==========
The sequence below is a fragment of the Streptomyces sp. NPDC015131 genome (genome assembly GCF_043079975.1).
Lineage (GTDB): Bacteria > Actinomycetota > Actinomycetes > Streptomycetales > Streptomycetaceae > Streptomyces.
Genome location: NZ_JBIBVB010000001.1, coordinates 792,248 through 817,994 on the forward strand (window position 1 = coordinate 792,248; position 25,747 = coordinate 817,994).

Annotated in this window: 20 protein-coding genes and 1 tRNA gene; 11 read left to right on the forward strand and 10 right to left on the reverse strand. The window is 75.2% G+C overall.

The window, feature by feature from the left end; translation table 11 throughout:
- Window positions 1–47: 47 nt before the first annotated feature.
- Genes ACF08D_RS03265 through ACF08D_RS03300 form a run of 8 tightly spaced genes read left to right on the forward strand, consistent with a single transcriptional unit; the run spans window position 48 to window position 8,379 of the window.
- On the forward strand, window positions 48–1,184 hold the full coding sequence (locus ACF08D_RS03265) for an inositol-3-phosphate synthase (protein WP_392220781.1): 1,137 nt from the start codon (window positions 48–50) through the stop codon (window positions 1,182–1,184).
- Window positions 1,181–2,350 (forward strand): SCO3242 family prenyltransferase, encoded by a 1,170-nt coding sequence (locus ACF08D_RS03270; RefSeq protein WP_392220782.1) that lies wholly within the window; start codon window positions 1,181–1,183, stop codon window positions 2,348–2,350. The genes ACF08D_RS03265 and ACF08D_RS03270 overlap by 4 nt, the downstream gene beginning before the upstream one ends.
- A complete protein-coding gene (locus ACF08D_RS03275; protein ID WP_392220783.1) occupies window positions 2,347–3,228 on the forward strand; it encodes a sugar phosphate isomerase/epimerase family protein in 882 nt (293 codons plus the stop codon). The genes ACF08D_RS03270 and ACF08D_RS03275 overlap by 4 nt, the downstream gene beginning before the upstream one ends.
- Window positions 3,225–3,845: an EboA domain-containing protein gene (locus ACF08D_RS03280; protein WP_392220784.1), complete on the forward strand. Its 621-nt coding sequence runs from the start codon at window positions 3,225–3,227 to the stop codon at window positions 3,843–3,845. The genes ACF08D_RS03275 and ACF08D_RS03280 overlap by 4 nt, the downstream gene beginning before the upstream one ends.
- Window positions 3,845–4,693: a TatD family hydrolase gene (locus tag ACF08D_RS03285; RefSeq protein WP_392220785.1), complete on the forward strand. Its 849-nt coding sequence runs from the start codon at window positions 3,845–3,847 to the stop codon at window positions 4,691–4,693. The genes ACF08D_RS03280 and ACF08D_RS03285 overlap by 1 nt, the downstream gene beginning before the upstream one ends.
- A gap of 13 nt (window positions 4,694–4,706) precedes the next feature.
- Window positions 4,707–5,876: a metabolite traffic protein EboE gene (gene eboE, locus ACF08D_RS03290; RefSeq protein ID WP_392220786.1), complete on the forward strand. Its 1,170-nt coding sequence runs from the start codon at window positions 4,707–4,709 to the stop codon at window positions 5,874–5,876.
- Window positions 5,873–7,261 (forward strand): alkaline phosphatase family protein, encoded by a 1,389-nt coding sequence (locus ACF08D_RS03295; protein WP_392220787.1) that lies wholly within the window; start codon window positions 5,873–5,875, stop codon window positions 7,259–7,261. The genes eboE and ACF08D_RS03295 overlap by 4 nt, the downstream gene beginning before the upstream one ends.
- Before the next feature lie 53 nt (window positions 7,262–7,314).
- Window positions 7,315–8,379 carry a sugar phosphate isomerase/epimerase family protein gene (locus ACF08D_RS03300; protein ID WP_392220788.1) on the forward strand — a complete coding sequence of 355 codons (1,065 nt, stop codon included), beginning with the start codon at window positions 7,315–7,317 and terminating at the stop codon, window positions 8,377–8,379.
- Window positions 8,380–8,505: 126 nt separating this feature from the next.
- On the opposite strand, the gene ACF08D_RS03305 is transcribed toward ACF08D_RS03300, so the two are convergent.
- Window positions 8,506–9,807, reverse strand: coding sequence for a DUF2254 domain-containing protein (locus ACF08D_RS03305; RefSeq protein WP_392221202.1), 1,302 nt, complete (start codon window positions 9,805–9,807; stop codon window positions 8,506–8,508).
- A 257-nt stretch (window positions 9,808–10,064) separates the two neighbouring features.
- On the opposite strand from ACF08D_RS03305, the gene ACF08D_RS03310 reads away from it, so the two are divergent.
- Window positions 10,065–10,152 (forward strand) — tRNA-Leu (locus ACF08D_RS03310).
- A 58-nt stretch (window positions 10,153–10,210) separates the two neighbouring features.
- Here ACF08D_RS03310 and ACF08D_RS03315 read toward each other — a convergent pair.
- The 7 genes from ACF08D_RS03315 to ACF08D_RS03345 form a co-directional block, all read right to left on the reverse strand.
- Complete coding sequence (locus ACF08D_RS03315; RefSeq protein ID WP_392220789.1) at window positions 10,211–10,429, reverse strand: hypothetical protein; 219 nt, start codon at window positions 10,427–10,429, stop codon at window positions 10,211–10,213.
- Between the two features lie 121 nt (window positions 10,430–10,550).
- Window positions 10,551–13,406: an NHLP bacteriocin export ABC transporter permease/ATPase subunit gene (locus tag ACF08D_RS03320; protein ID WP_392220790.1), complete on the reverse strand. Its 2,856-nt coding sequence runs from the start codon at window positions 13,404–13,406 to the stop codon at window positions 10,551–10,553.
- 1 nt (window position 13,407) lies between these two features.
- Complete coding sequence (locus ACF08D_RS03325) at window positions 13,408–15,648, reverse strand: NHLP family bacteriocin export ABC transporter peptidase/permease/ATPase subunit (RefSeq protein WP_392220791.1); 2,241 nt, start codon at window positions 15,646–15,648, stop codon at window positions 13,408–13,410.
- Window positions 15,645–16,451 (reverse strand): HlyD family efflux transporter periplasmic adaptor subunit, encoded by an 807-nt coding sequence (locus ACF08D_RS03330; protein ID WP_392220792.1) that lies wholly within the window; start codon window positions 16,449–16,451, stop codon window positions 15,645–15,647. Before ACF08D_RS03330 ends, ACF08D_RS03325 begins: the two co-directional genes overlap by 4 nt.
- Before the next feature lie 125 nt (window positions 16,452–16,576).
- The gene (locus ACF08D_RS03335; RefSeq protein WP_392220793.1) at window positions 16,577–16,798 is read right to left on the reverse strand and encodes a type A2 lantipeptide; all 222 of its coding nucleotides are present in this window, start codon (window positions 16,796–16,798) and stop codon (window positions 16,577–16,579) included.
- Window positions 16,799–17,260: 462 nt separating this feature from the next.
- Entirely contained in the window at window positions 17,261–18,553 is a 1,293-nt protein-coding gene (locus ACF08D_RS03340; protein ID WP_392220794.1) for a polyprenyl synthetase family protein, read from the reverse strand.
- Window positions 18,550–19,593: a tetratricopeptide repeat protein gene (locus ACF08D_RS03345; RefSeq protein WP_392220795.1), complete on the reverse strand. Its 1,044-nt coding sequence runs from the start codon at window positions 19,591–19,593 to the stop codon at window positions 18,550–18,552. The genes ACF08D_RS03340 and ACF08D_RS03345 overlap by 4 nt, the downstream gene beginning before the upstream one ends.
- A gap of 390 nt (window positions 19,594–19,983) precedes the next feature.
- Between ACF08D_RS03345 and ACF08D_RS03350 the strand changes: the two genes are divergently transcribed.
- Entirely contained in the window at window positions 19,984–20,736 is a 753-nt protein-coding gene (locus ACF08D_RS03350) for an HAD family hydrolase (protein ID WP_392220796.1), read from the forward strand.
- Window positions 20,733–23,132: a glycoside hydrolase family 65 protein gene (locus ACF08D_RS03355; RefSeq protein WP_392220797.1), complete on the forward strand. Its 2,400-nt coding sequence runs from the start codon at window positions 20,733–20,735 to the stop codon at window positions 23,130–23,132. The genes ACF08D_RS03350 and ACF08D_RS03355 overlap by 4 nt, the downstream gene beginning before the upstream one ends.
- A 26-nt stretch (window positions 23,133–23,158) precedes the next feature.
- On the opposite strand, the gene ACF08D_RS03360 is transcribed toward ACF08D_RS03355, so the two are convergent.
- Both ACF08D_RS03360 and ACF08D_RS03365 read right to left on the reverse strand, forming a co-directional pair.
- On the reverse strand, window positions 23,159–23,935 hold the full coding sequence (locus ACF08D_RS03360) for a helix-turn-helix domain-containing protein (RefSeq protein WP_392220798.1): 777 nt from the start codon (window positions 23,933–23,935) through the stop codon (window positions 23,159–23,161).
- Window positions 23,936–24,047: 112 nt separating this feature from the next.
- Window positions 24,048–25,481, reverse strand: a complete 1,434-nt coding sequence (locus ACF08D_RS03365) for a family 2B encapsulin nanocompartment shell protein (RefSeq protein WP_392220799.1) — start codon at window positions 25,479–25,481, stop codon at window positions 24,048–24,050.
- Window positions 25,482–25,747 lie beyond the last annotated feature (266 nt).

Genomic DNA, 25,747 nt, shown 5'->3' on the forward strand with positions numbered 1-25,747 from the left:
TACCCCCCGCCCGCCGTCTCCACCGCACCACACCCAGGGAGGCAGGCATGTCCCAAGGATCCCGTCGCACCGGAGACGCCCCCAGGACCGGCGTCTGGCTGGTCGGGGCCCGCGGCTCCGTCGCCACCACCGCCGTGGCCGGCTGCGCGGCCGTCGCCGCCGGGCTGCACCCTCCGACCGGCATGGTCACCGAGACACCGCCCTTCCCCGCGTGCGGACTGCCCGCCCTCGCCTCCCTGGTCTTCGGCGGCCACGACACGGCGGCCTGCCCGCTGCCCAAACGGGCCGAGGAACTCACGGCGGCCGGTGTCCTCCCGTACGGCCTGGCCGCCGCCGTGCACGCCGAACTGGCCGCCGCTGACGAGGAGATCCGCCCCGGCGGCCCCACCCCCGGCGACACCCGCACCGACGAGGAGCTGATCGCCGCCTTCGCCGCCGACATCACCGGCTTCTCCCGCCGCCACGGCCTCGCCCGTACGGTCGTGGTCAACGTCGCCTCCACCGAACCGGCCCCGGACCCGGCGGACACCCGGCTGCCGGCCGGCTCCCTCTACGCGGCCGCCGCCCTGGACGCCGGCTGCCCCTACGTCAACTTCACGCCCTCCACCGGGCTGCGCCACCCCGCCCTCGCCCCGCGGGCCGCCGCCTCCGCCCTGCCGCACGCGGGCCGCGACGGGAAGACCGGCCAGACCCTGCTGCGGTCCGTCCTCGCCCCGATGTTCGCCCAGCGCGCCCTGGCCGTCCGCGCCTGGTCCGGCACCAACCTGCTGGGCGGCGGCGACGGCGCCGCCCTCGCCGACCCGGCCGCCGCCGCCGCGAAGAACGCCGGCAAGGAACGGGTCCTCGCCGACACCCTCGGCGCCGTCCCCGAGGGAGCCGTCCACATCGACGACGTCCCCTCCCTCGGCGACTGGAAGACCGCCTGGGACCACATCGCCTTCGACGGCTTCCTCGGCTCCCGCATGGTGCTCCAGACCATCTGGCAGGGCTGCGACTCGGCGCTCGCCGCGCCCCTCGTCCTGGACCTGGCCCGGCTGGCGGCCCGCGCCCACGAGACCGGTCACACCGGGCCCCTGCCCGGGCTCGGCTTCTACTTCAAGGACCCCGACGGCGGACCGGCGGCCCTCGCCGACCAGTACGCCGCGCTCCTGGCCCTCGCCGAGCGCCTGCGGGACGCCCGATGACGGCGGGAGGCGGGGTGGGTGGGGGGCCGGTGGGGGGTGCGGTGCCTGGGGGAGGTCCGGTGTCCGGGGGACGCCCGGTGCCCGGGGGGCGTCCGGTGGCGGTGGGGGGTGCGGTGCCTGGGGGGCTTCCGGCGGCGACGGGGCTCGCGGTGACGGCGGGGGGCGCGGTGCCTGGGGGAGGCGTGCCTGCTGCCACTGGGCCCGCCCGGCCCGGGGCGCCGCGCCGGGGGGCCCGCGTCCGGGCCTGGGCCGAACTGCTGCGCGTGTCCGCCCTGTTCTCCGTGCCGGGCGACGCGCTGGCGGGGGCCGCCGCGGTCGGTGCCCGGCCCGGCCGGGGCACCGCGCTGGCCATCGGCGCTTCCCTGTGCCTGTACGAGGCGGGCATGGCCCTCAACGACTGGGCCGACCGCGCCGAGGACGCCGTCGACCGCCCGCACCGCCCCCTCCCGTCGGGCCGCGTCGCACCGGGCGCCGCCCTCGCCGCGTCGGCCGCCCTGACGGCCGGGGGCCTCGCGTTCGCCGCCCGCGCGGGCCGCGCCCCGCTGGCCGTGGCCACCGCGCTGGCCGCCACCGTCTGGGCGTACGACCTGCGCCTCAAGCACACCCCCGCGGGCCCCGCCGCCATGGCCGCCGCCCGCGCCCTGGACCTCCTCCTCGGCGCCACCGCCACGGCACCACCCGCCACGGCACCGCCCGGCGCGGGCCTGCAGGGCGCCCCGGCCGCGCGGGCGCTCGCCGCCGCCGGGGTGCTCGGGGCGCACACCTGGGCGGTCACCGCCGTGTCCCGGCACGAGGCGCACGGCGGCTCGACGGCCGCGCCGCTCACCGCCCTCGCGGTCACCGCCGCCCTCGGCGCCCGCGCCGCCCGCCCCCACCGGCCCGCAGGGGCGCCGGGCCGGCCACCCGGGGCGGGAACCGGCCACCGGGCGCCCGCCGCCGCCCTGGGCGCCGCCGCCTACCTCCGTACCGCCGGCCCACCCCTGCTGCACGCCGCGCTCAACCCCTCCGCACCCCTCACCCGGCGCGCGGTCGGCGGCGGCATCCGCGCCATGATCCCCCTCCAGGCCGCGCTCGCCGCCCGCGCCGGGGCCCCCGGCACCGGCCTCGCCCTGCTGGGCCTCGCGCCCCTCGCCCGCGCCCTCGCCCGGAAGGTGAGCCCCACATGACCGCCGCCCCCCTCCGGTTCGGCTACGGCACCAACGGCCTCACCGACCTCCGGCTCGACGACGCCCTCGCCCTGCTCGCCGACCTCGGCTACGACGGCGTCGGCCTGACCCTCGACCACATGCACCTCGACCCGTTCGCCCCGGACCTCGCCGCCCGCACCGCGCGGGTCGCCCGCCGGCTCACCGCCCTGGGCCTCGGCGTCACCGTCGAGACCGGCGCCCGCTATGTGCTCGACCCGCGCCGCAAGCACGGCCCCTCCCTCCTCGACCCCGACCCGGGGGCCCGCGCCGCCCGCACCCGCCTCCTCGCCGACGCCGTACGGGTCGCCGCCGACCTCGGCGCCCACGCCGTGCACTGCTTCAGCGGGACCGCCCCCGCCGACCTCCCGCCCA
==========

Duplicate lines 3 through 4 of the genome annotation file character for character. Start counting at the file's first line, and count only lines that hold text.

Genome location: NZ_JBIBVB010000001.1, coordinates 792,248 through 817,994 on the forward strand (window position 1 = coordinate 792,248; position 25,747 = coordinate 817,994).

Annotated in this window: 20 protein-coding genes and 1 tRNA gene; 11 read left to right on the forward strand and 10 right to left on the reverse strand. The window is 75.2% G+C overall.